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McClatchy: Japan's soaring demand for cow tongue drives U.S. exports

December 8, 2014

Rob Hotakainen

SENDAI, Japan -- When Manabu Matsumoto took his fiancé to dinner at the Kisuke cow-tongue restaurant in the Japanese city of Sendai recently, the Tokyo couple faced 28 menu choices.

Among them: mashed tongue, tongue sausage, tongue gravy, tongue salad, tongue stew, fried tongue, salted tongue, tofu slathered with tongue sauce, roasted tongue, smoked tongue, barbecued tongue, tongue mixed with fried egg and the traditional shabu shabu - thinly sliced tongue boiled in water.

In a country where many once regarded Americans as barbarians for eating meat from four-legged animals, Japanese consumers are gobbling up U.S. cow tongue as never before, signaling a rebound for the nation's beef industry.

Only 11 years ago, Japan banned all American beef after the discovery of bovine spongiform encephalopathy, commonly known as mad-cow disease, in one cow in Washington state.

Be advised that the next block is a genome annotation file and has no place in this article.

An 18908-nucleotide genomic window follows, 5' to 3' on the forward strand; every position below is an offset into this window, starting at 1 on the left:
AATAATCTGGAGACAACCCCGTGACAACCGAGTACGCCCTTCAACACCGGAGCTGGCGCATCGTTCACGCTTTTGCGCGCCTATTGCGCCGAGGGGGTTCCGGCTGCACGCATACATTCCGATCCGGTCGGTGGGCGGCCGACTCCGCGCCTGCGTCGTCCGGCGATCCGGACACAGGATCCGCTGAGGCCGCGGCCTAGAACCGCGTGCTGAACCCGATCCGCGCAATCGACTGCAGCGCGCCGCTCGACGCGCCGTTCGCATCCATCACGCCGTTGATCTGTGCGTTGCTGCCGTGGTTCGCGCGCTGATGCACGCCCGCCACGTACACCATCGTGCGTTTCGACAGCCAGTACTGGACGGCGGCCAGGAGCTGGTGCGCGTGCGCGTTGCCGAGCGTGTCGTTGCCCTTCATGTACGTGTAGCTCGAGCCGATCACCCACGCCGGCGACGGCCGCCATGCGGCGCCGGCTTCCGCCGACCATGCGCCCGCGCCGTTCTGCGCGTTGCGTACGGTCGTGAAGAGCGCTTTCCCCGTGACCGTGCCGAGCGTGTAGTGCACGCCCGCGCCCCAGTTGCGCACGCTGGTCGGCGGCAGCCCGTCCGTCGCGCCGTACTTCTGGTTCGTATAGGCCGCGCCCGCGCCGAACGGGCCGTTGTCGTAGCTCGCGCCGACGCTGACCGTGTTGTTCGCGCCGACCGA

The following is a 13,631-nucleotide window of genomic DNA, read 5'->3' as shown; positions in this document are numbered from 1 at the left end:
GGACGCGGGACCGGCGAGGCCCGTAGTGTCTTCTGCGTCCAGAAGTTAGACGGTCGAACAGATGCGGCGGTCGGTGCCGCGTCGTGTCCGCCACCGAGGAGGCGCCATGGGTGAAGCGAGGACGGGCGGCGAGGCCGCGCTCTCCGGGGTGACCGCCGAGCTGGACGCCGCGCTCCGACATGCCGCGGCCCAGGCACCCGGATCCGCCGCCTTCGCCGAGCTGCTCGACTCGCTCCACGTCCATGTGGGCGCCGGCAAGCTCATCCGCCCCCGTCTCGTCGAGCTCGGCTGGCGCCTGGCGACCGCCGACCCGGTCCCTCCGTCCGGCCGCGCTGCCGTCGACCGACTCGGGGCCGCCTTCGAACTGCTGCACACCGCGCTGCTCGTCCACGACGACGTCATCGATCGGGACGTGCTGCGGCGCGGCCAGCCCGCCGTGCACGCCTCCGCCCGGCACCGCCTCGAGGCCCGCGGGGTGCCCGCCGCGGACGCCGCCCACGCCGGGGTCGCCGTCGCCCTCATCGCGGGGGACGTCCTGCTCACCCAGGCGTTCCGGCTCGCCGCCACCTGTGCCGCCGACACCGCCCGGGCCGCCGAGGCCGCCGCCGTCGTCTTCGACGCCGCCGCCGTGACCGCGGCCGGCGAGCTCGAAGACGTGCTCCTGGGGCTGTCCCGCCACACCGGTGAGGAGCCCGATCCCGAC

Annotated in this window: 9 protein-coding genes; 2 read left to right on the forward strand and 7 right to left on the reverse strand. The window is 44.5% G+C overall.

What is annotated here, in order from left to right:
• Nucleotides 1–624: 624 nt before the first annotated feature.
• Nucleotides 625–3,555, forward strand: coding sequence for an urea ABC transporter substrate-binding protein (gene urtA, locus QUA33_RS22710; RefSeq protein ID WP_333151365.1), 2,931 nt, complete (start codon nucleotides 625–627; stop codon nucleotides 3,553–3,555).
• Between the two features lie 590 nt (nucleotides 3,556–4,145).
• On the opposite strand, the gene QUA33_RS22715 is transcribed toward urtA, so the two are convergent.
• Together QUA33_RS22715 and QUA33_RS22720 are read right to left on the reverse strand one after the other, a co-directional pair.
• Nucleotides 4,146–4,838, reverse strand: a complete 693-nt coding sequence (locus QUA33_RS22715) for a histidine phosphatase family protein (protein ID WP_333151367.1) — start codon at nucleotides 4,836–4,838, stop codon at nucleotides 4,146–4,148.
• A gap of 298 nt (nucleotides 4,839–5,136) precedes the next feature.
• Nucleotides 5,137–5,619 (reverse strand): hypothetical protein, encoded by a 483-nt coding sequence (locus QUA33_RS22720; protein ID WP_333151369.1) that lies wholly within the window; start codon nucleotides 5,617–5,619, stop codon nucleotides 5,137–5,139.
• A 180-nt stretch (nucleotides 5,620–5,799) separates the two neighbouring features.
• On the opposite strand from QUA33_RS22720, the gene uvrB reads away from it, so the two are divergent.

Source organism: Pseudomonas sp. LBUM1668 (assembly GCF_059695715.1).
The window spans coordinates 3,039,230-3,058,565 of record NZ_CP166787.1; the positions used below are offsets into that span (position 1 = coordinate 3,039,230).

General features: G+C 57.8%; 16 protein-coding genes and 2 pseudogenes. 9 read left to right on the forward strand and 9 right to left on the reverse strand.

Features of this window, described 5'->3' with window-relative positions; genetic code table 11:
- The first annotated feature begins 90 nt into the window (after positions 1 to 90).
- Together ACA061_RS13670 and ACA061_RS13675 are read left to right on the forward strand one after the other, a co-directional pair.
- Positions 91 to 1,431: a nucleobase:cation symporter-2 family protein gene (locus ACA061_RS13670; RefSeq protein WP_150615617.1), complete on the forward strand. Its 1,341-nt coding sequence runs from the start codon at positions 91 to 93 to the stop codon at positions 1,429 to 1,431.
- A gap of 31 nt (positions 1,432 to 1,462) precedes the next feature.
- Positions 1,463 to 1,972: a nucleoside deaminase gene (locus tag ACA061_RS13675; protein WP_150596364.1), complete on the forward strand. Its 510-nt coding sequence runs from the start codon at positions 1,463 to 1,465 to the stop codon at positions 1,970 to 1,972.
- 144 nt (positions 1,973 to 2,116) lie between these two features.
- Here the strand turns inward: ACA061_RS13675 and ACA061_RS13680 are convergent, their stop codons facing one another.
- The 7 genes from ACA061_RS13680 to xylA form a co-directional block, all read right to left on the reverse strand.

But after Japan last year loosened restrictions on the age of cattle it would accept, U.S. beef-tongue exports soared by 150 percent in 2013 over the previous year, according to the U.S. Meat Export Federation . They're on pace to go even higher this year.

Now you can find cow tongue at tasting events at upscale retail stores. You can grab some at fast-food joints while waiting for a train in downtown Tokyo. One shop invented cow tongue ice cream. Cow tongue potato chips are set to hit the market next year.

But the hottest locale is Sendai, a city of 1 million people with more than 100 restaurants that serve gyutan, or beef tongue.

Matsumoto, a nursing assistant, and his soon-to-be wife, Akiko Hirama, a pharmacist, opted for the charcoal-grilled tongue, a regional favorite.

"It's kind of like a crunchy texture," said Matsumoto, 43, struggling to find the words to describe the appeal. He said he liked the texture and the deep strong flavor that made it taste nothing like steak: "It's just delicious - that's it."

At the Rikyu beef-tongue processing plant in Iwanuma, which employs 120 workers, forklifts move big pallets loaded with cow tongue, most of it imported from Texas and Nebraska, the top two beef-producing states.